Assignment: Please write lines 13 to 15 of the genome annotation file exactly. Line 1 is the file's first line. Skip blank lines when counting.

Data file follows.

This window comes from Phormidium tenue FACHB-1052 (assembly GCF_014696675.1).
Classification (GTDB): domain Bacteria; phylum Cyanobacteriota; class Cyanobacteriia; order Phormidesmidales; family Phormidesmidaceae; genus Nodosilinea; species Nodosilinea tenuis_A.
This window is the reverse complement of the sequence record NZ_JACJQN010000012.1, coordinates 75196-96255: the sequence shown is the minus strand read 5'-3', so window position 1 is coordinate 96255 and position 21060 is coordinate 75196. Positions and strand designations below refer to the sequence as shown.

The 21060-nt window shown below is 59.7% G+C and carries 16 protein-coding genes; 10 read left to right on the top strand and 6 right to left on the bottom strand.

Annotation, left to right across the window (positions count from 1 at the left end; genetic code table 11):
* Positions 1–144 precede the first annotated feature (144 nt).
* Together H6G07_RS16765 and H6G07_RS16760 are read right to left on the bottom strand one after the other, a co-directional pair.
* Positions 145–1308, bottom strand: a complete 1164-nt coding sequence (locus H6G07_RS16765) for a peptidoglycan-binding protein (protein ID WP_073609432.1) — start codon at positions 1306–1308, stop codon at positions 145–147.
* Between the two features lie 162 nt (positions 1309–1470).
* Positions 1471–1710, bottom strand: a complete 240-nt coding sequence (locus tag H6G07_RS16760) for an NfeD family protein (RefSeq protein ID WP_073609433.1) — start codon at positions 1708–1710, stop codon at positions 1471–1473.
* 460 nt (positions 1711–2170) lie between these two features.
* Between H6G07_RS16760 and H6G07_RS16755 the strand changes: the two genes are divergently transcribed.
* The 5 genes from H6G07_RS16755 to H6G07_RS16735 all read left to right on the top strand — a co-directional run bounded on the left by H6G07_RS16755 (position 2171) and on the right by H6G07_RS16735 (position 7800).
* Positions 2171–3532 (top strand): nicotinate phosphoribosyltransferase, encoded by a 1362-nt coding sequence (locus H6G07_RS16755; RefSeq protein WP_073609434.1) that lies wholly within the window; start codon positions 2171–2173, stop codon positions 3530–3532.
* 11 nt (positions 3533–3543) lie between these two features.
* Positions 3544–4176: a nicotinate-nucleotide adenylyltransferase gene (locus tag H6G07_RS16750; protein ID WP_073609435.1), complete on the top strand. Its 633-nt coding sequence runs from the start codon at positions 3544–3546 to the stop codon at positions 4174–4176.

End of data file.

* The 5 genes from H6G07_RS16755 to H6G07_RS16735 all read left to right on the top strand — a co-directional run bounded on the left by H6G07_RS16755 (position 2171) and on the right by H6G07_RS16735 (position 7800).
* Positions 2171–3532 (top strand): nicotinate phosphoribosyltransferase, encoded by a 1362-nt coding sequence (locus H6G07_RS16755; RefSeq protein WP_073609434.1) that lies wholly within the window; start codon positions 2171–2173, stop codon positions 3530–3532.
* 11 nt (positions 3533–3543) lie between these two features.